By Harry Colbert, Jr.
Managing Editor –
Outrage seems to be pretty selective these days.
Much of Minneapolis and the surrounding area has expressed outrage and utter disgust directed at a Minneapolis police officer in the July 8 shooting of two pit bulls. The shooting – captured on video – was the result of an accidentally tripped home alarm. An as yet unidentified officer climbed over the home’s seven-foot privacy gate where he encountered the two pit bulls. One appears to be cautiously approaching the officer when the officer shoots the first dog. The second runs towards the officer and the officer shoots it three times. Thankfully both dogs survived the shootings. According to a statement released by Minneapolis Police Chief Janeé Harteau the shooting is under investigation.
The chief seems pretty broken up by this particular police involved shooting.
“I’ve watched the video, and as someone whose family has included dogs most of my life, I can say that it was difficult to watch,” said Harteau in her statement, issued on July 10. “This was an outcome that no one wanted. I’ve asked for an Internal Affairs use of force review. We are reaching out to the family to help them with the veterinary care bills to ensure that both dogs are adequately taken care of.”
There’s a lot to unpack there, so let’s start unpacking. There are so many issues at play here. Let’s start addressing the many elephants in the room.
While we agree this video was hard to watch, so too was the Nov. 15, 2015 video of Minneapolis Police Officers Mark Ringgenberg and Dustin Schwarze killing an unarmed Jamar Clark – just 24 years old. We ask where was the swift statement of condemnation by the chief in that incident?
Let it be said that I’m not condoning the officer in this most recent case. But it should be noted that the officer who shot the two dogs is Black and the owner of the pit bulls is white. Call me a bit skeptical, but I’m having a hard time believing had the ethnicity of the two been reversed the swift call for community justice may not have been made. And let the obvious be stated. No one is holding the ethnicity of the dog owners against her.
Now back to Harteau’s statement. The department is paying for the dogs’ vet bills? That’s a relief. Otherwise the dogs’ owner would have to rely on the nearly $30,000-plus raised in just two days via a Go Fund Me campaign. I’m sure the same contributors contributed handsomely to pay for Clark’s medical and funeral bills. But I digress.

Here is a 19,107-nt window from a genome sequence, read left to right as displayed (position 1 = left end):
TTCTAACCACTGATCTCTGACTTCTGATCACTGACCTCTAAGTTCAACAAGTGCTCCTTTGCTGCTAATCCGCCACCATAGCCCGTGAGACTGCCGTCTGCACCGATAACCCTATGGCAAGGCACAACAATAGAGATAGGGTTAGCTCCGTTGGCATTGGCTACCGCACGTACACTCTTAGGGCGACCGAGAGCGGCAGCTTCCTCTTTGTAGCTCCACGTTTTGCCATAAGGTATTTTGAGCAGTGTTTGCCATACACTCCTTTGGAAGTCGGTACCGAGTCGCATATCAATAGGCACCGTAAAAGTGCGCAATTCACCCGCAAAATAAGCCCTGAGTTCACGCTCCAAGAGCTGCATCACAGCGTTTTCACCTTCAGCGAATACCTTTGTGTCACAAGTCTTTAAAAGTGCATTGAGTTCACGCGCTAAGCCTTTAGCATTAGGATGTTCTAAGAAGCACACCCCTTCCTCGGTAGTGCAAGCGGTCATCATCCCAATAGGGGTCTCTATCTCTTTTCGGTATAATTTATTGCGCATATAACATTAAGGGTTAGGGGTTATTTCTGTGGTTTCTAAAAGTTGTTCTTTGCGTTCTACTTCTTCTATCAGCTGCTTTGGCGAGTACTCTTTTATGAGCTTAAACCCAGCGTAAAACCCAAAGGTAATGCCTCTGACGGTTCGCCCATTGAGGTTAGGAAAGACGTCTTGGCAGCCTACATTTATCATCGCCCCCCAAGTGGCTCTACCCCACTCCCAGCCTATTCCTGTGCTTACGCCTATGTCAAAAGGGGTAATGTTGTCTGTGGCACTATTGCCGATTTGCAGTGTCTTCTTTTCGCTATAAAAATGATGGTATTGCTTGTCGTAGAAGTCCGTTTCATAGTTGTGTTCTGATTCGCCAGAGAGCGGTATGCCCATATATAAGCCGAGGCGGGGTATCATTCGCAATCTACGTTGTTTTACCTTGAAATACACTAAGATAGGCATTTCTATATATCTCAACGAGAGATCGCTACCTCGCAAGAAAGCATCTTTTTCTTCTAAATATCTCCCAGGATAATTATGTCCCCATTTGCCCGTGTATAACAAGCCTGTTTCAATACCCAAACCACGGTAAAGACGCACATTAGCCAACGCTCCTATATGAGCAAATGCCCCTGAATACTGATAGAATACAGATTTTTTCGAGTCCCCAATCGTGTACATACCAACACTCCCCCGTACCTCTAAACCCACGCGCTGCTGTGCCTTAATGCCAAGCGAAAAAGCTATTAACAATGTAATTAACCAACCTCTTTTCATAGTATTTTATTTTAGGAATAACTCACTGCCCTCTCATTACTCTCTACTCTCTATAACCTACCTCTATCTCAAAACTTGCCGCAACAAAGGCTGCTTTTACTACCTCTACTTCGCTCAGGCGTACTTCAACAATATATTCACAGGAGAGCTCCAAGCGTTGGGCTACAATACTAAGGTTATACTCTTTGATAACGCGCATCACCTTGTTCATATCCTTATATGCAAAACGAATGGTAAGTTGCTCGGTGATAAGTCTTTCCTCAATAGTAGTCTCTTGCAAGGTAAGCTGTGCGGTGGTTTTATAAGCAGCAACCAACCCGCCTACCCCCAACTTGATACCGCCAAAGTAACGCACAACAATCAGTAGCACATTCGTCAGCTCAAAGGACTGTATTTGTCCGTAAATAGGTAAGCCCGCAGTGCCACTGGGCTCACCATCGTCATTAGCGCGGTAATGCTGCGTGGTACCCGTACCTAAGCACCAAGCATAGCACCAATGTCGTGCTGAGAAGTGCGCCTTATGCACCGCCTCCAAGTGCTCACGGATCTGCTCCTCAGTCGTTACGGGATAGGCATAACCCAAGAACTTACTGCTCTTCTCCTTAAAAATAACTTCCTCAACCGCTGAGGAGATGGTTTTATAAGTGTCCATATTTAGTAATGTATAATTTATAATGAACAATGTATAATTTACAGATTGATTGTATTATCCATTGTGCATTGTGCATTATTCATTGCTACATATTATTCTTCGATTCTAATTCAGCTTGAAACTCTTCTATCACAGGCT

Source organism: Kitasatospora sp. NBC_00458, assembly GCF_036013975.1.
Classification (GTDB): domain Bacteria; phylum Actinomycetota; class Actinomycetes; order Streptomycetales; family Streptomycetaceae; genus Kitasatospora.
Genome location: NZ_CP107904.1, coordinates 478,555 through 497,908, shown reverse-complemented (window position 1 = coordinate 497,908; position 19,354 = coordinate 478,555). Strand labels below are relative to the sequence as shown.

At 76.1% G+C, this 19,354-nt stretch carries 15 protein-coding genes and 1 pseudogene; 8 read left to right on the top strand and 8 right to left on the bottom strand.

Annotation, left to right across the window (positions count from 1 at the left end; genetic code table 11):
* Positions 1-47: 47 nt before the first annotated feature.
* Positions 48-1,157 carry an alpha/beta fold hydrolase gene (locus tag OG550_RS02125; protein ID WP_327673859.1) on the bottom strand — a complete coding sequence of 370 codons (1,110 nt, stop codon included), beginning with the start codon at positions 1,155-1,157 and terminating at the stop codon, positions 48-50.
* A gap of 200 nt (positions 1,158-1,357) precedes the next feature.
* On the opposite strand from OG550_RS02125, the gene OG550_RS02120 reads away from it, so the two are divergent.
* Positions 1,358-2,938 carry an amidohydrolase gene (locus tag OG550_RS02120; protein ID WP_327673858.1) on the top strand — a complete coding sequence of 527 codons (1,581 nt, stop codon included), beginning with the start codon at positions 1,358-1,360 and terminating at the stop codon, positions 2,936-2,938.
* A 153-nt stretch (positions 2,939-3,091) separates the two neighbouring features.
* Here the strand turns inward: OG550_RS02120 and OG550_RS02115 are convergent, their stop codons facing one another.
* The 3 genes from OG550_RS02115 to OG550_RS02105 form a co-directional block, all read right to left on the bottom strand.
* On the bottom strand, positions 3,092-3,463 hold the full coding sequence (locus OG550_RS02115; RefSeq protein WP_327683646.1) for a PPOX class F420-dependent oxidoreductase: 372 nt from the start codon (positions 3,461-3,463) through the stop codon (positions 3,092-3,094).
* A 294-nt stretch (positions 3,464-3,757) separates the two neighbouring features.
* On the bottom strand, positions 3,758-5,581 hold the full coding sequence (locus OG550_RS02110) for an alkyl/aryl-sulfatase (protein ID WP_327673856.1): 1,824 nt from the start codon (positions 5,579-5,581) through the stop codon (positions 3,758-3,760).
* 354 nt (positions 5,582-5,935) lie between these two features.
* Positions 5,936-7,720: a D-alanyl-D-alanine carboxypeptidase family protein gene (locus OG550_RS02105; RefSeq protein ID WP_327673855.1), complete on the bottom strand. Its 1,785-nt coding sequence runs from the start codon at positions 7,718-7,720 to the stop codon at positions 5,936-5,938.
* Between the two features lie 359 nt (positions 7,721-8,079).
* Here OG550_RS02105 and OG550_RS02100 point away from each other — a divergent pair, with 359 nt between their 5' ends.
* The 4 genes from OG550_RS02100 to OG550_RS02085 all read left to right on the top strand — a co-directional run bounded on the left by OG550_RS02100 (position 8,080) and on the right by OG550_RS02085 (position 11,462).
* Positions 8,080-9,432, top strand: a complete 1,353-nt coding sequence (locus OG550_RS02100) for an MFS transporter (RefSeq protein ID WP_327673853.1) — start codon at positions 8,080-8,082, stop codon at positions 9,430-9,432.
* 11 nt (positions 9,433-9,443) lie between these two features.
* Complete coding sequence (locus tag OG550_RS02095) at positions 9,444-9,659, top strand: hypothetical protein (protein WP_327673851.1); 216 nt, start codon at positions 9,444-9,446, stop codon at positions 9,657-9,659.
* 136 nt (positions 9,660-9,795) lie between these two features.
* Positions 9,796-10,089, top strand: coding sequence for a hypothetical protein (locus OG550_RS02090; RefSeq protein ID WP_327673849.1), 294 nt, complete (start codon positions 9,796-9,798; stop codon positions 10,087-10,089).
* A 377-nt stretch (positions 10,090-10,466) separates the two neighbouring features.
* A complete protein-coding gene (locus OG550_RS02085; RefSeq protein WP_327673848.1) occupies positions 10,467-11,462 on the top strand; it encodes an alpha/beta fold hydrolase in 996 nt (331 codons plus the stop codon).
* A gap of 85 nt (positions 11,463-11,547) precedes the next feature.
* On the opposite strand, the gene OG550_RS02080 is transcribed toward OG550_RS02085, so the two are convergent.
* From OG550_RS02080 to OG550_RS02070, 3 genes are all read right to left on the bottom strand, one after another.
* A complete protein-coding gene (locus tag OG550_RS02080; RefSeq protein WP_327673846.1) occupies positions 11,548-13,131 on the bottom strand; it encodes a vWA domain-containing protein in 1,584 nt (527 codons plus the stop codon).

Where was I? Oh yeah, Harteau’s statement.
“To help us prevent similar outcomes in the future, we will be implementing updated mandatory training specifically for officers identifying effective tools and tactical strategies with police and dog encounters,” said the chief in her swift statement. “We want both our officers and all our community members to be safe.”
I too want both officers and all community members to be safe. Which is why I’m so perplexed that when the chief offered her statement in the killing of Clark – a statement that came nearly a year after the shooting – she concluded “the use of deadly force was warranted given the fact that both officers (Ringgenberg and Schwarze) feared for the loss of life.” Not once in her statement did she call for “updated mandatory training.” In fact, Harteau praised her killing officers saying, “These officers did not have the opportunity to negotiate or tactically withdraw,” and “I have concluded that these officers did not dictate the outcome of this incident.”
Victim blame much Chief Harteau?
Based on your statement in the Clark killing, why even investigate the dog shooting? Certainly the officer in this shooting didn’t have the opportunity to “negotiate or tactically withdraw.” Of course the officer did not dictate the outcome. It was all the dogs’ fault. How dare them be dogs … on their own property.
I guess when you look at it, Ringgenberg and Schwarze aren’t to blame in killing Clark. How dare Clark have the audacity to be openly Black? After all, that’s the real reason he’s dead. Can we finally quit dancing around that truth?
I’m pained that two innocent dogs were shot by a Minneapolis police officer. But I’m downright disgusted and heartbroken that Black human beings in America and right here in the Twin Cities are being shot seemingly daily at the hands of police. It appears dogs are more beloved and entitled to justice than Black men, women and children in America … in Minneapolis.
Chief Harteau, that’s my statement of outrage.